This may seem like an odd pairing, given that Facebook (FB) and Amazon (AMZN) don't really compete against each other. Facebook revenue largely comes from display ads, while Amazon's revenue coming from selling everything under the sun on a host of different websites. However at their core, they are both very large cap, high tech companies, attempting to innovate large parts of our life over the internet.
Both companies are expected to see around 30% revenue growth this year and next, and both companies are expected to see earnings growth at around a 30% annual rate over the next five years. Both of these companies also face large risks. Amazon could be negatively affected by states attempting to tax sales on Amazon's websites. Also Apple (AAPL) could hurt Kindle sales if and when they launch a smaller lower cost tablet. Facebook's large risks, among others, include difficulty in monetizing mobile users; also it is becoming harder to add users, as a large percentage of the worlds online population is already on Facebook.
Estimates of growth rates for both Facebook and Amazon are contained in the table above. Despite the large differences in revenue, both companies have about $2 billion in EBITDA over the past 12 months. This is a result of Facebook having operating margins of 43% vs. Amazon at 1.4%. Amazon trades at about 177 times the past 12 month's earnings, and about 83 times 2013 est. earnings. Facebook last Friday traded about 100 times earnings, and almost 70 times 2013 estimated earnings. Amazon is by far the largest US company to trade at those kind of earnings multiples. Facebook attempted to join them, as a $100 billion company trading at over 100 times earnings, and above 50 times forward earnings. Facebook, for the time being, has rejected those kind of multiples, falling now to about 71 times earnings and 47 times 2013 estimated earnings.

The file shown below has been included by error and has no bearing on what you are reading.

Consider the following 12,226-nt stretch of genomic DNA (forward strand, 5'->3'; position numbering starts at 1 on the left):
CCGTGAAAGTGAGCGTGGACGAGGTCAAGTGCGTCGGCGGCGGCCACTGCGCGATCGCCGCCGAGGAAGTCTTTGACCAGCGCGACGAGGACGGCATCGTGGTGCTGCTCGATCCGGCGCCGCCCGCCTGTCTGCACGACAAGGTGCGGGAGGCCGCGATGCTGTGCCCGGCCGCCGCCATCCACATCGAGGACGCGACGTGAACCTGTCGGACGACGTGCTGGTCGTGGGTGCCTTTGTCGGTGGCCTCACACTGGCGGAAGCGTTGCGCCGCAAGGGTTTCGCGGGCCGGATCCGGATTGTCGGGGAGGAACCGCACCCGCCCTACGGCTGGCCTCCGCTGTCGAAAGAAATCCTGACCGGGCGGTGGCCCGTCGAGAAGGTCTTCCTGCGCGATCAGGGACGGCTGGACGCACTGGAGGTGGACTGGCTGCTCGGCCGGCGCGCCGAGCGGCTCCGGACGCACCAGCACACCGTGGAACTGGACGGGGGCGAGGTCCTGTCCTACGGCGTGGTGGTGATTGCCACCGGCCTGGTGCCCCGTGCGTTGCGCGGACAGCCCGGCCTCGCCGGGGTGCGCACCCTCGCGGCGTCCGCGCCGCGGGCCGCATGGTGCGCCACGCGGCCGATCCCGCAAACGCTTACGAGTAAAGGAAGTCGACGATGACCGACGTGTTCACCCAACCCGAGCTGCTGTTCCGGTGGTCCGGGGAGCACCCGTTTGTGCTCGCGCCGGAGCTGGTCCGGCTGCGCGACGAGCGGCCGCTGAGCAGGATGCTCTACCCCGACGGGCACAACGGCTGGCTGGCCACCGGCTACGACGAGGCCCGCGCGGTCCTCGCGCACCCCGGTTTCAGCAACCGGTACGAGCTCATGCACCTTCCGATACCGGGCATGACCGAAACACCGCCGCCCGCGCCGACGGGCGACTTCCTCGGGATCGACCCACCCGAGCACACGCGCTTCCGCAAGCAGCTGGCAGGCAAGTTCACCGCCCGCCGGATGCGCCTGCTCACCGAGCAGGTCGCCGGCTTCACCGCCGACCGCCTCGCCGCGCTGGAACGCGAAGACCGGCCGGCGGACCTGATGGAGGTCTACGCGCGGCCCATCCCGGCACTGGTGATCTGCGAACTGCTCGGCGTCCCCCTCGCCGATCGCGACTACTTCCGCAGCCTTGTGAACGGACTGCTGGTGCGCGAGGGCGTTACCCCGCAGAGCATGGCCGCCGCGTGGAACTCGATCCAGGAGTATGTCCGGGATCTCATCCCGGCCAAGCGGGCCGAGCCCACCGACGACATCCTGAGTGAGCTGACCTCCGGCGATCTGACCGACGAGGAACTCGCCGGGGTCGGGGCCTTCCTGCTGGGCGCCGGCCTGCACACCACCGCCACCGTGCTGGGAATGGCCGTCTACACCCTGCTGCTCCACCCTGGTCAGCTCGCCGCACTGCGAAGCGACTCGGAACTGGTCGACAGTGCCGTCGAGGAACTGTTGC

So the question now is why does Amazon demand such a high premium on their earnings compared to Facebook? I believe this is because Amazon is innovating on multiple fronts. They took on brick and mortar bookstores and won. They are taking on Apple, Netflix, Groupon, and others. They have a history of success as a publicly traded company. Facebook has hope. People make suggestions of things Facebook could do. They could sell ads in the form of posts in your news feed; they could start a streaming movie service, and many other ideas. One of the biggest changes to Facebook over the past few years has been games created by other companies including Zynga (ZNGA), who now make up 15% of Facebook's revenue.
I do not believe Facebook has been innovating at the rate a company like Amazon has been of late. Changing the way people's profile looks every so often is not innovative. I believe it is this innovation, entries into new markets, and a fast growth rate that leads to premium pricing of some stocks like Amazon.
Data sourced from: Yahoo!Finance, company filings.
Disclosure: I have no positions in any stocks mentioned, and no plans to initiate any positions within the next 72 hours.